Trudeau: Calling it as he sees it
I noted this weekend that both The Globe and Mail and The Calgary Herald editorial page took shots at Alexandre Trudeau for his recent comments on Afghanistan. See http://www.theglobeandmail.com/servlet/story/RTGAM.20080823.wetrudeau23/BNStory/specialComment/home
He had recently stated that Canada should end its “aggressive military operation in Afghanistan.” He thought that the Pashtun people should be left alone because they had “extremely different values than ours, values we may not agree with.” In his view we “have no reason to tell . . .how to live their lives,” and that “It’s not our business to try to teach them lessons.”
The Globe first of all pointed out that the Pashtuns was only an ethnic minority in the country, with about 42% of the population. Whether it is 42% or 50% as said by some observers, the Pashtuns are by far the largest ethnic group. The other six major ethnicities in the country are ranging between 3% (Turkmen) of the population, to 18% (Tajik). But I quibble.
The Globe’s editorial then resorted to the usual emotional and graphic rhetoric that we have come to expect from the supporters of the war. It said the Taliban were oppressors and were the “champion of the global league of utterly odious societies,” who, if returned to power, would “resume exporting abroad the venom that fuelled its barbarity.”
The Globe acknowledges that the mission “is far from perfect,’ and that progress towards secular democracy had been erratic – a very rosy description given the view of many on-the- scene observers who would say that progress has been non-existent and is now in considerable retreat.
But the most glaring, misleading statement of the editorial was the statement that there was a question as to whether NATO could defeat an insurgency without “a substantial reinforcement.” The Globe has excellent people on the ground reporting on the war. They must know that the use of such a benign term as “a substantial reinforcement” to describe what NATO needs to win in Afghanistan is further evidence – if any was needed – of a continuing deception on the Canadian people. If the Globe had said, NATO has 50,000 troops in Afghanistan but needs 300,000 to 400,000 fighting men and women - at least! - to win the day and establish democracy, that would have been a true statement. But the Globe didn’t come clean.
At least Trudeau told the truth as he, and many other observers who have hunkered down in alien cultures with bullets whizzing past their heads, sees it. In his opinion, this is not a good war, and its best we get out.
The Herald as is its wont these days, now that it has relegated itself to being a mere pamphleteer of neocon causes, accused Trudeau of uttering ‘defeatist remarks.’ It took issue with his description of Canada’s role as “aggressive” and conveyed astonishment that Trudeau seemed to consider that Canada was part of a 19th century ‘Great Game’ for dominance in central Asia. Well, its not such a hare-brained idea. No doubt the Herald writers – boneheads as most of them are these days – did not know that it is widely rumored that President Karzai was a consultant for Unocal (since taken over by Chevron) regarding the proposed but now stalled Trans-Afghanistan Gas Pipeline to transport gas from Turkmenistan through Afghanistan, thence to Pakistan and India. Chevron, in fairness, is no longer part of the deal. In fairness to Karzai, he denies the rumor. However, in judging the veracity of the rumor it should be kept in mind that Karzai is not popular in the country, is distrusted by most of the people and his government is corrupt.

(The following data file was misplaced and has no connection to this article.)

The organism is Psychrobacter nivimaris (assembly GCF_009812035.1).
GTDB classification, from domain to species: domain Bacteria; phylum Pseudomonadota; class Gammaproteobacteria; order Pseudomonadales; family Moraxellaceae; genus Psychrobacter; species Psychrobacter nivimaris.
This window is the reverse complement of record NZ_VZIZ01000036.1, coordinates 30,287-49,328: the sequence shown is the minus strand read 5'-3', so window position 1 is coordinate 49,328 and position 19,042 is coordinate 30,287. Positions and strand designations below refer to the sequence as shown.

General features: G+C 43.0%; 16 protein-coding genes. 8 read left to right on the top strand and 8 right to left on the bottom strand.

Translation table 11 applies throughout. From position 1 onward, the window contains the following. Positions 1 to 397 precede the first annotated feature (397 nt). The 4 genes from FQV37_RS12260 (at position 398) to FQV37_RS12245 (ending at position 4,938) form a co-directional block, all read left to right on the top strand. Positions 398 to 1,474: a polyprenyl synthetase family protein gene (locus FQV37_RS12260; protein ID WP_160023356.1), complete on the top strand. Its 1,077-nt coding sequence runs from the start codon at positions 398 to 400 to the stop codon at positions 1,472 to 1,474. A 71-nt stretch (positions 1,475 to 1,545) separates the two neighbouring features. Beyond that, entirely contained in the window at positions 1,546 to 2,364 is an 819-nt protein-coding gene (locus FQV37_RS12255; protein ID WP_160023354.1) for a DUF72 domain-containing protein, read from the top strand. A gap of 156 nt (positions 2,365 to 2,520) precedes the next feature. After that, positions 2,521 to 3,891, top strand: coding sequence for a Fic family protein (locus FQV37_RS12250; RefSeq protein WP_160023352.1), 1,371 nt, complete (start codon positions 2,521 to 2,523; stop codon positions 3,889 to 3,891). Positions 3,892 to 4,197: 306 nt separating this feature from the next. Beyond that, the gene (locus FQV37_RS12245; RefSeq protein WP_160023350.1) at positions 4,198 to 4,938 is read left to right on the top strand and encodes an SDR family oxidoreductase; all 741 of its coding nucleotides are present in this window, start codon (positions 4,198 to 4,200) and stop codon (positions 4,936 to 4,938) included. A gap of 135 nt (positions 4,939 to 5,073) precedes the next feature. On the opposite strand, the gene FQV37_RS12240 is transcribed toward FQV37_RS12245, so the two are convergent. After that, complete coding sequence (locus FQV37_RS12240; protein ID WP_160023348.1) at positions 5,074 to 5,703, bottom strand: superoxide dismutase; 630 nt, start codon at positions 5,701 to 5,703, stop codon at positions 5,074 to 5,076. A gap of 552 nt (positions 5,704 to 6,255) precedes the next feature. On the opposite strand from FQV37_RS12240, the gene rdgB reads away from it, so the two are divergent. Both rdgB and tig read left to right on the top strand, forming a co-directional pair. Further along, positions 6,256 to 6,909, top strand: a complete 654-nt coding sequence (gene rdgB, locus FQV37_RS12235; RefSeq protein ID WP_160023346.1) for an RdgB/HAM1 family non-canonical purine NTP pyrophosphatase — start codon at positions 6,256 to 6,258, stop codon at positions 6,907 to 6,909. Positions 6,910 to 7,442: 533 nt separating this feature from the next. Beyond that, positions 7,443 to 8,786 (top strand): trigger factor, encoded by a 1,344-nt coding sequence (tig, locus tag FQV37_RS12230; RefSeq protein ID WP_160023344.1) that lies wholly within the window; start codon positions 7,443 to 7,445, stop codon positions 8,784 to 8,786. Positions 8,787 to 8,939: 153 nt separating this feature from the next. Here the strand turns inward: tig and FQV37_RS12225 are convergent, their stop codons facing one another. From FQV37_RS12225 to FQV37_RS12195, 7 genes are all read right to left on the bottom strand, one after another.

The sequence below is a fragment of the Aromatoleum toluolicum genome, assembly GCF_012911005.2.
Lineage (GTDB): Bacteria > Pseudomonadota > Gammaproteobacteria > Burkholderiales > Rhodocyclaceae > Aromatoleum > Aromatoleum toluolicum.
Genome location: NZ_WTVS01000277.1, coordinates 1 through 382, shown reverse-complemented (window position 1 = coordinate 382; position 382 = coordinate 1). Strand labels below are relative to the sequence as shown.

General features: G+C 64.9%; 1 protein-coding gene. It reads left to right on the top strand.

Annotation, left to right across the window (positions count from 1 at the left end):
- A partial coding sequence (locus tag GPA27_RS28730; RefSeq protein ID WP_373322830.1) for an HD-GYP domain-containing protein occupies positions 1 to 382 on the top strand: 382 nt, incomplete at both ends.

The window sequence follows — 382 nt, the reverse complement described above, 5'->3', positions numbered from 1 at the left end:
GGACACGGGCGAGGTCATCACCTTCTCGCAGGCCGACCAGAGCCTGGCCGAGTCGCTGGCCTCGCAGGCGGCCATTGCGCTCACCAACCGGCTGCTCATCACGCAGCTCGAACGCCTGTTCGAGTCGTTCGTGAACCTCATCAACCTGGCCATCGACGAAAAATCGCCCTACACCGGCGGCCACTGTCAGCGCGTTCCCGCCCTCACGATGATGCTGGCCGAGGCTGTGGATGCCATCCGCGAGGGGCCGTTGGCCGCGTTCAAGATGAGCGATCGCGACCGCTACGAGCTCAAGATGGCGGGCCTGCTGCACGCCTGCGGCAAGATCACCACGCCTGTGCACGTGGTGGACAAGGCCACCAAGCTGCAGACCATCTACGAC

Then, in a character assassination worthy of the infamous Senator Joe McCarthy, the Herald poses the thought that Trudeau’s use of the word “aggression” to describe the NATO Afghanistan operation exposes Trudeau “to the suspicion he does not wish the military mission well.” Get it? He doesn’t support the troops. Warming to the subject, the writer describes Trudeau’s words as “a slap in the face to every Canadian who grieves a fallen soldier.”
We’ve heard this cowardly stuff before, during the war in Viet Nam and more recently during the Iraq war. The people making the war and their cheerleaders say, you must support the war, and if you don’t, well, then you obviously don’t support the troops – and if you don’t support the troops you are unpatriotic, perhaps even a traitor, etc. That’s what they said about Muhammed Ali when Uncle Sam tried to throw him into the slammer for failing to go to Viet Nam.
The fact is that there are times – and I believe this is one of them – that to advocate getting the hell out of the war, you do support the troops. Our NATO partners are not pulling their weight. Things are going backwards not forwards. There are still bumper crops of poppies, and plenty of corruption. And the Taliban are using our troops for target practice. The Herald ignores all of that. It continues its mindless jingoism and tries to assassinate the character of a young man who dares to tell the world what he thinks and sees as the truth.